Meanwhile, the United States is also facing the challenges from Iran and North Korea concerning nuclear proliferation. Russia’s voice is becoming stronger and stronger. Domestically, the current financial crisis is plaguing the United States and has brought about world economic turmoil as well. Once the world’s economic engine, the United States now must ask the rest of the world to help tackle the problem together. Americans have to rethink their way of life and urgently need someone or something to bring changes to the country and the Republican Party was not the choice of the people. Even if the Republican Party had nominated a younger candidate, it still would have been very difficult for it to win the 2008 election.
National Interests and China-U.S. Relations
As for foreign relations, every foreign policy has a long-lasting effect, and we can’t expect things to change within a day. What will not change is national interest: This is always the most important no matter who becomes the president. National interest, in my view, does not solely depend upon the will of a particular individual.
Generally speaking, China-U.S. relations have been going well during this decade, although sometimes there was friction. Most of the time, however, the two countries could follow the mainstream of cooperative and constructive bilateral relations, despite occasional ups and downs. Such had been the case during the terms of Presidents George H.W. Bush and Bill Clinton. At the very beginning of candidate George Bush’s election campaign, he had defined China as a potential competitor. During his presidency, however, a lot of things had to be readjusted. Different candidates may have different slogans during the election campaign. After they become president, however, they have to choose their policy in light of the broader U.S. national interest. For China-U.S. relations, it is the same. During the campaign, Obama was criticized being weak in foreign affairs, as not having much international experience. Undoubtedly, Obama will be very careful concerning foreign policy making. What specific foreign policy guidelines will be made will largely fall into the hands of his foreign affairs team, guided by his own vision as president and commander-in-chief.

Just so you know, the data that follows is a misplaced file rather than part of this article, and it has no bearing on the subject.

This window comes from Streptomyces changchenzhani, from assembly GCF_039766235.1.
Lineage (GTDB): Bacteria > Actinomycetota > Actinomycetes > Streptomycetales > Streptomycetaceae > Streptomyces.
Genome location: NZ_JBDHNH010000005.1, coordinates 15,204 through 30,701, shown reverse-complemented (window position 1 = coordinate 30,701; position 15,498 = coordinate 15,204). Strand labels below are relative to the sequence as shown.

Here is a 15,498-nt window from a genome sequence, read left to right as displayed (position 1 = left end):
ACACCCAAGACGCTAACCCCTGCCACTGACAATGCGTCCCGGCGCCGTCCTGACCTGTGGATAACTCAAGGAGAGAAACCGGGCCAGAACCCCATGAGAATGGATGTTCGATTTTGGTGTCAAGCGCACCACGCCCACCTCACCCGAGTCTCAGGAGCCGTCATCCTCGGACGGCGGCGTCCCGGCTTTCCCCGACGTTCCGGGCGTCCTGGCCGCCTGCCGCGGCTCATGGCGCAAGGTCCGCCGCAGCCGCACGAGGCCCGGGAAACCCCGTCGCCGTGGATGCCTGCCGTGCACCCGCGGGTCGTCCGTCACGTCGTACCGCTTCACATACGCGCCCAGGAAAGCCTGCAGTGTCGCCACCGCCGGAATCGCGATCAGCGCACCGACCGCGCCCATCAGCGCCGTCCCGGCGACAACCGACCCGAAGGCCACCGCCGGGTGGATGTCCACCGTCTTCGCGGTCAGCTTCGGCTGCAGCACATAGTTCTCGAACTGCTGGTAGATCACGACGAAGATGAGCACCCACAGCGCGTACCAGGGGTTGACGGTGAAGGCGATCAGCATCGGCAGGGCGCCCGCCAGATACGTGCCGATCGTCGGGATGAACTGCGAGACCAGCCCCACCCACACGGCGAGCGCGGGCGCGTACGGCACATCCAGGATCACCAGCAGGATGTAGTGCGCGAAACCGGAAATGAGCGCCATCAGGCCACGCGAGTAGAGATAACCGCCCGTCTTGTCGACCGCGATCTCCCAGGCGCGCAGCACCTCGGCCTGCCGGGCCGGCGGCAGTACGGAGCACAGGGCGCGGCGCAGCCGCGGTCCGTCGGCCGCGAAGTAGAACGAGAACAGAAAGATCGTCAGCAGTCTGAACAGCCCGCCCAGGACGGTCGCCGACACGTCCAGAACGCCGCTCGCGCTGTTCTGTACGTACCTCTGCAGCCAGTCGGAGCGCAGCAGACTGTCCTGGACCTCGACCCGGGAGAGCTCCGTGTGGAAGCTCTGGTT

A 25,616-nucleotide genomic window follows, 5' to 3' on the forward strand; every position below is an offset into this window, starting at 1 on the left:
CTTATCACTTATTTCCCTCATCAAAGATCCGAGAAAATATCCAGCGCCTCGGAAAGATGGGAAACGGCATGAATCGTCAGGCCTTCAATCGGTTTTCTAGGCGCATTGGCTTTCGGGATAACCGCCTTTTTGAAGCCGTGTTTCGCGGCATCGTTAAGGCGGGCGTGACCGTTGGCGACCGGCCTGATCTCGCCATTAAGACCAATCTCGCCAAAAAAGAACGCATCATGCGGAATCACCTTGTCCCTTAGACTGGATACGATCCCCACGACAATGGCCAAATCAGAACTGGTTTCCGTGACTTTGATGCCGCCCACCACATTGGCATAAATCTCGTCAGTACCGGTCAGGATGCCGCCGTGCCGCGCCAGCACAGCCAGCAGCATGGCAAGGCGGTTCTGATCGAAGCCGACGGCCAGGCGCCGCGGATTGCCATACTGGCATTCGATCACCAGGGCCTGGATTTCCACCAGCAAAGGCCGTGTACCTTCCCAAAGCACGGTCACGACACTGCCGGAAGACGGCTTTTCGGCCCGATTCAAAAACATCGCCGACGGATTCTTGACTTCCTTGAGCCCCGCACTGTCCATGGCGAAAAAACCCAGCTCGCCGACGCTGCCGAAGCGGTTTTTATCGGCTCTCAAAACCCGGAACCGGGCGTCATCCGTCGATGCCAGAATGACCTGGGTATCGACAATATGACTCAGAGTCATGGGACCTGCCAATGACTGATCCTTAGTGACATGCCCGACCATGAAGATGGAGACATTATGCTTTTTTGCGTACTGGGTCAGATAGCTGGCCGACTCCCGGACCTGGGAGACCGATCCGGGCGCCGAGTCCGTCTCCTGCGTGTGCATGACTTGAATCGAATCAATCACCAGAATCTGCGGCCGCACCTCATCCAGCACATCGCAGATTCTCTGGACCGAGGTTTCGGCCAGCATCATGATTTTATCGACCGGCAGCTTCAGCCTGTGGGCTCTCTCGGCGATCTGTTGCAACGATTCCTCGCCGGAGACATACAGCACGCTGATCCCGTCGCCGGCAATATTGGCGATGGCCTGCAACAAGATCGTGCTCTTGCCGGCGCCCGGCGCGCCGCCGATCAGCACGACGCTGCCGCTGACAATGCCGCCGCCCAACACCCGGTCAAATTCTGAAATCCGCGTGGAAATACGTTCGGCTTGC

The world’s nations today are becoming more and more interdependent; China and the United States, two of the most influential countries in the world, are no exception. Everything has to follow the general framework between the two countries as developed and formed over the years. Currently the most difficult problem facing the world is the financial crisis and it is also the biggest challenge facing the new president. It spread from the U.S., but now needs the joint efforts of the whole world to deal with it, which has made it more important than ever for the United States to develop cooperative relations with the major countries of the world.
China is playing an active and important role during this process. A more friendly and cooperative China-U.S. relationship at this moment will not only benefit the two countries, but also the whole world. Obama surely will not miss this point. Therefore, we have every reason to be confident that the two countries will continue to develop their relations in a more active, cooperative and constructive way.
[keywords: Barack Obama, election, China, interests]
© Copyright 2009 by Sun Jisheng